Can social media increase altruism?
Every day we use social media to signal our highs and lows, recommend and warn, like and share ideas, experiences, events and products, but could social media have a hand in promoting blood donations and other altruistic acts?
Kathleen Chell, a PhD candidate at QUT Business School, said research indicated some donors, like consumers, wanted value in exchange for their contribution.
"But this doesn't make their blood donation any less charitable," Ms Chell said.
"Most donors receive some emotional value from donating such as a good feeling, or a sense of personal fulfillment.
"Some donors, however, do want to receive social value or be recognised for supporting a cause by their 'significant others' because it is an important part of who they are as a person.
"My research is looking at how online recognition such as a conspicuous virtual token that donors can put on their Facebook page or other online networks that identifies them as a supporter of the organisation."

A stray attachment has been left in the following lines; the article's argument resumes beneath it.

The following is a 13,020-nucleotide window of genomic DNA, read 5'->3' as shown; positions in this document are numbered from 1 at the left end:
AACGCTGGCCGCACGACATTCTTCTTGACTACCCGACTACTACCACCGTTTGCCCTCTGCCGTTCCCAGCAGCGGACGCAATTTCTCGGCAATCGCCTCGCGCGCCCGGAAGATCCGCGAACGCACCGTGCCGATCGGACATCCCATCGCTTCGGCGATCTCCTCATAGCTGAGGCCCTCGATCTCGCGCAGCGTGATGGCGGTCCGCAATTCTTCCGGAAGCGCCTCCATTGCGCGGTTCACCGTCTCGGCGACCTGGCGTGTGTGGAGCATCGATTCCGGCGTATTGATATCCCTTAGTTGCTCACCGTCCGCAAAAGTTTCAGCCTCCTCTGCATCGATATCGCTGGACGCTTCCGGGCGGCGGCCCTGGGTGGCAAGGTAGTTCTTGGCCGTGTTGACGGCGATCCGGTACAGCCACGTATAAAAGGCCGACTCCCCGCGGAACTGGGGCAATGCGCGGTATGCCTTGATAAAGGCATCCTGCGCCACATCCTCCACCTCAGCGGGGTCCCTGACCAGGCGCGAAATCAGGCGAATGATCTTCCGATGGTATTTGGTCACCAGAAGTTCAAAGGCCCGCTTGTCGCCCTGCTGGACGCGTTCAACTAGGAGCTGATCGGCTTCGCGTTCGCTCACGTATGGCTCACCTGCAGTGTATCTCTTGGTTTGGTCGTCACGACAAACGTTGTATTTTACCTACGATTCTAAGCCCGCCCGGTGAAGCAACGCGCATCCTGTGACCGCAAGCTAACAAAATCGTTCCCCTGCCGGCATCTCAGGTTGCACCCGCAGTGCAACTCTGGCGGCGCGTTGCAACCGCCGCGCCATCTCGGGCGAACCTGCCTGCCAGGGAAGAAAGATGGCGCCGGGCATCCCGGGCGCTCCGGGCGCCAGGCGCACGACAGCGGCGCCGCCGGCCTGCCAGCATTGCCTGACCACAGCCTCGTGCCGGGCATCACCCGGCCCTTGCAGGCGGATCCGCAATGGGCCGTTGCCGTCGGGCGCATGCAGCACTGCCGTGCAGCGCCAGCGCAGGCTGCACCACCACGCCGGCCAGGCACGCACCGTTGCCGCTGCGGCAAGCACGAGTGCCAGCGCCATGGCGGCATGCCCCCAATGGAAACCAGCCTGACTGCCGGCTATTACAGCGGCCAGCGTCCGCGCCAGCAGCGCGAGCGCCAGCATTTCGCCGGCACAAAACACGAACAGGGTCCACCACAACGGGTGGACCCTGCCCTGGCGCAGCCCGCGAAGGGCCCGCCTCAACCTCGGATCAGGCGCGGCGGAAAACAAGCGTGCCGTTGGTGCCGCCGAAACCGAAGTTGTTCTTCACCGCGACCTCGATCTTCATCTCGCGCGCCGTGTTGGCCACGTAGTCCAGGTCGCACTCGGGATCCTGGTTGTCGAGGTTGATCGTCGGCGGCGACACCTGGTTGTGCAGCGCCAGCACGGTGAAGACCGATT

Ms Chell is partnering with the Australian Red Cross Blood Service to find out if online recognition could not only encourage first time donors to become lifelong donors but also encourage their friends to donate.
"As we know the Blood Service does life-saving work which depends on a constant supply of people willing to give blood," she said.
"It is crucial for them to have cost-effective ways to convert their first-time donors into regular ones to keep the blood supply flowing."
Ms Chell, who volunteers with the RSPCA, said her findings would be of benefit to all non-profit organisations to inspire ongoing charitable behaviour and motivate new donors and supporters.
"The RSPCA is a non-profit organisation that is beginning to use online platforms for donor appreciation with its 'Make Your Mark' program for volunteers," she said.
"Online donor appreciation strategies which provide public recognition from the nonprofit organisation and to the donors' friends can reinforce positive feelings received from donating while, at the same time, building the person's identity as a donor," she said.
"Once volunteering or donating becomes absorbed into their identity, it is thought people are more likely to continue and also prompt others to adopt charitable behaviour."